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George Dodds's picture

Winter has always been a tough time for speedway fans suffering from October – assuming you’ve made the playoffs – through to March without any live action to follow.

Nowadays a browse through Youtube, Vimeo, Daily Motion or Metacafe will be rewarded by multi-camera, high definition coverage of speedway from around the world in addition to the more basic offering from what some would call “history” but I prefer to refer to as “when I was younger”.

It is not uncommon to invoke eye-rolling, sighs of “here we go again” and outbreaks of heavy sarcasm among some of my colleagues as I head back to the future again but it really was a different world way back when.
We’d just about come to terms with homes having a telephone in it when winters took a huge turn for the better – around 1983 in my case – as video cassette recorders (junior members ask their grandparents to explain) became affordable for the masses – or at least those with £300 or so to spare.

Blow the expense I said because this is a state of the art machine and can be programmed to record up to three programmes. But even better than making sure I didn’t miss out on young Kylie in Neighbours – morning and lunchtime only on BBC1 at the time – while at work, the VCR opened up the world of speedway videos.

It sat alongside the half brick sized Cellnet mobile phone which, on a good day, held enough charge to allow me to file football reports from pitchside as long as they were within the M25. Anywhere outside tended to suffer from intermittent signal reception. Indeed on one occasion as an FA Vase semi-final at Warrington went into extra time the phone’s only valid purpose was as a defensive weapon when the locals didn’t take kindly to Halesowen Town’s victory.

Speedway soon realised that there was a market out there for recordings of meetings and every track soon had a guy with a video camera whose offerings were on sale in club shops.

Compared to modern offerings the quality of some of the offerings was rudimentary to say to least, not helped by the fact that lighting at many venues seemed to rely on 40 watt bulbs, sparingly placed around the fence.

But every week the Speedway Star Video Club offered the chance to buy the offerings of the likes of KM Video, MBI, JSD, LTV, Aces on Video and Pollen Productions – at a cost. Because in the late 1980s, early 90s it would set you back up to £20 to buy a single meeting video, paying by cheque or postal order (great-grandma can help).

Whereas nowadays for half the cost you will get a slickly edited, graphics-laden extravaganza with added extras high quality disc what arrived in the post in those far off days was a clunky video cassette which often began with the parade and just kept on rolling until the final chequered flag was waved.

Commentary tended to be added long after the event which meant that if you bought one of the MBI efforts from Wimbledon you could see Mike Bennett prowling the centre green with his radio mike while simultaneously providing supposedly “live” commentary on the video.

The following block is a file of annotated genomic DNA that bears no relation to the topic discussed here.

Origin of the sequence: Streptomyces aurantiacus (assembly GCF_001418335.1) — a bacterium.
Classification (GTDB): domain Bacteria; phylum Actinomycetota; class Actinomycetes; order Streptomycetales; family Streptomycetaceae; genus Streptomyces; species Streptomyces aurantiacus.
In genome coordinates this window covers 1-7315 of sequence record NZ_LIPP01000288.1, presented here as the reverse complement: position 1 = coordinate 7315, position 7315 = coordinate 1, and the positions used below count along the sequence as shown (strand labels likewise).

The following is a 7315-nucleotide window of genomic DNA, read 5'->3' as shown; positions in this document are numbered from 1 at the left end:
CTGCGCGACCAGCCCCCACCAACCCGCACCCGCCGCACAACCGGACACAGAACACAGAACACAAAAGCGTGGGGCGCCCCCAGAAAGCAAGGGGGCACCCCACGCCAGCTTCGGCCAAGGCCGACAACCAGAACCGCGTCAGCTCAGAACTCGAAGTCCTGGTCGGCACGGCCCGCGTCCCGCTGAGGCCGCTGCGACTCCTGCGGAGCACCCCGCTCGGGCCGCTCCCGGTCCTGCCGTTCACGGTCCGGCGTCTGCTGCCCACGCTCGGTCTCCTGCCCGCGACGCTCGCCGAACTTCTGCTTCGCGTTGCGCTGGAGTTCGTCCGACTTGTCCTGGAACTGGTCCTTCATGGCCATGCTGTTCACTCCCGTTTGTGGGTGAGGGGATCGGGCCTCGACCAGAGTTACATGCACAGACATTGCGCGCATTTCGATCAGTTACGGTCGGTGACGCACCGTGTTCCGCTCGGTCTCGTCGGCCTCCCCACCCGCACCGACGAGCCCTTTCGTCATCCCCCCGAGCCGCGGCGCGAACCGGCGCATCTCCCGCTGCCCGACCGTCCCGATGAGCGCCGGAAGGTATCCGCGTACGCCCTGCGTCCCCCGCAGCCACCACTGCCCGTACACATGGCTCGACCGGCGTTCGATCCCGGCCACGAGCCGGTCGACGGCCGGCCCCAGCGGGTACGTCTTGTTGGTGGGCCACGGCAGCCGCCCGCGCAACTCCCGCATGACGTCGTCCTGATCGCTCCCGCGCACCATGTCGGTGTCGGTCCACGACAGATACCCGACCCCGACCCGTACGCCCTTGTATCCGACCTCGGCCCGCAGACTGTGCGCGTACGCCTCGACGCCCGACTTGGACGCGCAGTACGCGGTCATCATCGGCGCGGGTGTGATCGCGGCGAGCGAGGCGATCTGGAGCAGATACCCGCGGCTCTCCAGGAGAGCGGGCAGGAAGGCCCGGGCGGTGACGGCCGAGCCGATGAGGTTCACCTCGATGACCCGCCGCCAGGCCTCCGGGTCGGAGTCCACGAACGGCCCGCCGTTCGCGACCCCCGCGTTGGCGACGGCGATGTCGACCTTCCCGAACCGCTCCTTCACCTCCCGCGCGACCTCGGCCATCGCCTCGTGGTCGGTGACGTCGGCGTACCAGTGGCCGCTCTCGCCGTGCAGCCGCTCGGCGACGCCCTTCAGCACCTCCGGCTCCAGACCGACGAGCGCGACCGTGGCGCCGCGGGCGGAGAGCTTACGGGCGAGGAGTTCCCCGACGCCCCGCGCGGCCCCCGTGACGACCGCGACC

I even tried to force my way into the new-fangled world of video, doing a couple of screentests in a bid to become a legendary presenter/commentator.
“Completely unintelligible” “Great face for radio” “All the charisma of an ironing board” were some of the kinder reviews.

I stuck to the written word.

Buying from away tracks was a bit of a lottery – go north and you often got the excellent Mike Hunter, down south they seemed to be employed solely on their ability to do a passable Harry Enfield “Loadsamoney” impression. (Me bitter because of flunked screen tests? … too right!)

End of season reviews were hugely popular and allowed you to gorge on the classic heats from a season and ignore the rest.

There were also the specials – I’m sure many reading this, like me, bought the three-hour epic which was the 1989 KO Cup Final video, featuring every heat of our against the odds victory over Poole.

And then there was the classic crashes and cock-ups compilations which were a staple Christmas present and – assuming the appropriate royalty fees were paid – must have gone a long way towards making a millionaire of Elvis Costello as it seemed to be illegal in video-land to show a series of falls unless accompanied by “I can’t stand up for falling down”.

Nostalgia was the next big thing for the videographers as it became financially viable to transfer old cine film onto videos – the silver jubilee of the Bandits being one of the best offerings on the market along with Roy Nichol’s offerings which brought Belle Vue’s Hyde Road back to life.

But no matter how good the video or dvd, how fancy the graphics, how big the screen and how up to date the sound system there is nothing like the real thing when it comes to speedway.

The days are counting down to March 18 … now where did I put that remote control.